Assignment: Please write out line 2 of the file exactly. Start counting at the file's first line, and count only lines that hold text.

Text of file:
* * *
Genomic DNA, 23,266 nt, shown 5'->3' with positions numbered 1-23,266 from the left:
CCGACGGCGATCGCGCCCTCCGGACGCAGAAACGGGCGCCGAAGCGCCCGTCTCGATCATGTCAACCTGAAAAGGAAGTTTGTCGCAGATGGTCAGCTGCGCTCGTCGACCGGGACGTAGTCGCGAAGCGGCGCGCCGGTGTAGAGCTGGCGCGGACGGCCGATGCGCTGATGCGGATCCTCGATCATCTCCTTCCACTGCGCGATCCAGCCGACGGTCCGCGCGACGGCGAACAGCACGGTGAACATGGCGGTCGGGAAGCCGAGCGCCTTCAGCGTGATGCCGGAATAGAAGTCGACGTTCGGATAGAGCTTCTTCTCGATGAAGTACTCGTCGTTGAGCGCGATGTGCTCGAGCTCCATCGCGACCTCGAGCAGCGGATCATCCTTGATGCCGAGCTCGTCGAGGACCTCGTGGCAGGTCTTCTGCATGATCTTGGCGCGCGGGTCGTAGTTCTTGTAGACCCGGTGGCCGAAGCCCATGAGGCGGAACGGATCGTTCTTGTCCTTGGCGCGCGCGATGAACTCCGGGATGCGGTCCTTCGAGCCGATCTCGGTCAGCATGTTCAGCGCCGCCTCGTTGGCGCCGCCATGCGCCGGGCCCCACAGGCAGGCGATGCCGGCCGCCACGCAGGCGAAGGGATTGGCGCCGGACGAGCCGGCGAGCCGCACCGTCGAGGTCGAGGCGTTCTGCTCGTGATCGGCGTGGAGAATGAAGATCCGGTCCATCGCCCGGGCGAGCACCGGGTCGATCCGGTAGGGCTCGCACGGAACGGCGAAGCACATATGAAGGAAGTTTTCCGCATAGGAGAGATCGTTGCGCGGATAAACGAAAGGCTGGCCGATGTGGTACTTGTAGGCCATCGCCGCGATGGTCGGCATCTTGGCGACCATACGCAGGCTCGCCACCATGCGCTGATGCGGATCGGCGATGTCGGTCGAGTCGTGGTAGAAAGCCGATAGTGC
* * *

CCGACGGCGATCGCGCCCTCCGGACGCAGAAACGGGCGCCGAAGCGCCCGTCTCGATCATGTCAACCTGAAAAGGAAGTTTGTCGCAGATGGTCAGCTGCGCTCGTCGACCGGGACGTAGTCGCGAAGCGGCGCGCCGGTGTAGAGCTGGCGCGGACGGCCGATGCGCTGATGCGGATCCTCGATCATCTCCTTCCACTGCGCGATCCAGCCGACGGTCCGCGCGACGGCGAACAGCACGGTGAACATGGCGGTCGGGAAGCCGAGCGCCTTCAGCGTGATGCCGGAATAGAAGTCGACGTTCGGATAGAGCTTCTTCTCGATGAAGTACTCGTCGTTGAGCGCGATGTGCTCGAGCTCCATCGCGACCTCGAGCAGCGGATCATCCTTGATGCCGAGCTCGTCGAGGACCTCGTGGCAGGTCTTCTGCATGATCTTGGCGCGCGGGTCGTAGTTCTTGTAGACCCGGTGGCCGAAGCCCATGAGGCGGAACGGATCGTTCTTGTCCTTGGCGCGCGCGATGAACTCCGGGATGCGGTCCTTCGAGCCGATCTCGGTCAGCATGTTCAGCGCCGCCTCGTTGGCGCCGCCATGCGCCGGGCCCCACAGGCAGGCGATGCCGGCCGCCACGCAGGCGAAGGGATTGGCGCCGGACGAGCCGGCGAGCCGCACCGTCGAGGTCGAGGCGTTCTGCTCGTGATCGGCGTGGAGAATGAAGATCCGGTCCATCGCCCGGGCGAGCACCGGGTCGATCCGGTAGGGCTCGCACGGAACGGCGAAGCACATATGAAGGAAGTTTTCCGCATAGGAGAGATCGTTGCGCGGATAAACGAAAGGCTGGCCGATGTGGTACTTGTAGGCCATCGCCGCGATGGTCGGCATCTTGGCGACCATACGCAGGCTCGCCACCATGCGCTGATGCGGATCGGCGATGTCGGTCGAGTCGTGGTAGAAAGCCGATAGTGC